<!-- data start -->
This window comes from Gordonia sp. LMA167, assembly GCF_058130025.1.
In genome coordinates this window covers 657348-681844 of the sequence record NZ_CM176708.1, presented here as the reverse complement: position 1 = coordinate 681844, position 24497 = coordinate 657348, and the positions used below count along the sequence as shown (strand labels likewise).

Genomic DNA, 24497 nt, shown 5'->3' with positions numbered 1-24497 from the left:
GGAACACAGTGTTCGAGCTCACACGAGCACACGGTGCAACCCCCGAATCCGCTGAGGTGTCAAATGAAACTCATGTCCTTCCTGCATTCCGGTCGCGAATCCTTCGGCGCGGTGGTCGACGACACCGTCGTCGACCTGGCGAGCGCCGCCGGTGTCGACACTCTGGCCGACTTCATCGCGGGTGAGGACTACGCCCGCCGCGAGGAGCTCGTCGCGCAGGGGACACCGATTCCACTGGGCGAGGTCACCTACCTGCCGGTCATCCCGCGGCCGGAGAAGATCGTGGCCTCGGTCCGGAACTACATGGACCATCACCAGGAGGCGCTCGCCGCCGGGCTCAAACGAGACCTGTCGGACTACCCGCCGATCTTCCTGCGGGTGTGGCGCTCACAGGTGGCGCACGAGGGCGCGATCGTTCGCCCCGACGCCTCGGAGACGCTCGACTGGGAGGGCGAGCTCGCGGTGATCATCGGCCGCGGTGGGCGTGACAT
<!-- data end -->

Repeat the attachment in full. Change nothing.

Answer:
This window comes from Gordonia sp. LMA167, assembly GCF_058130025.1.
In genome coordinates this window covers 657348-681844 of the sequence record NZ_CM176708.1, presented here as the reverse complement: position 1 = coordinate 681844, position 24497 = coordinate 657348, and the positions used below count along the sequence as shown (strand labels likewise).

Genomic DNA, 24497 nt, shown 5'->3' with positions numbered 1-24497 from the left:
GGAACACAGTGTTCGAGCTCACACGAGCACACGGTGCAACCCCCGAATCCGCTGAGGTGTCAAATGAAACTCATGTCCTTCCTGCATTCCGGTCGCGAATCCTTCGGCGCGGTGGTCGACGACACCGTCGTCGACCTGGCGAGCGCCGCCGGTGTCGACACTCTGGCCGACTTCATCGCGGGTGAGGACTACGCCCGCCGCGAGGAGCTCGTCGCGCAGGGGACACCGATTCCACTGGGCGAGGTCACCTACCTGCCGGTCATCCCGCGGCCGGAGAAGATCGTGGCCTCGGTCCGGAACTACATGGACCATCACCAGGAGGCGCTCGCCGCCGGGCTCAAACGAGACCTGTCGGACTACCCGCCGATCTTCCTGCGGGTGTGGCGCTCACAGGTGGCGCACGAGGGCGCGATCGTTCGCCCCGACGCCTCGGAGACGCTCGACTGGGAGGGCGAGCTCGCGGTGATCATCGGCCGCGGTGGGCGTGACAT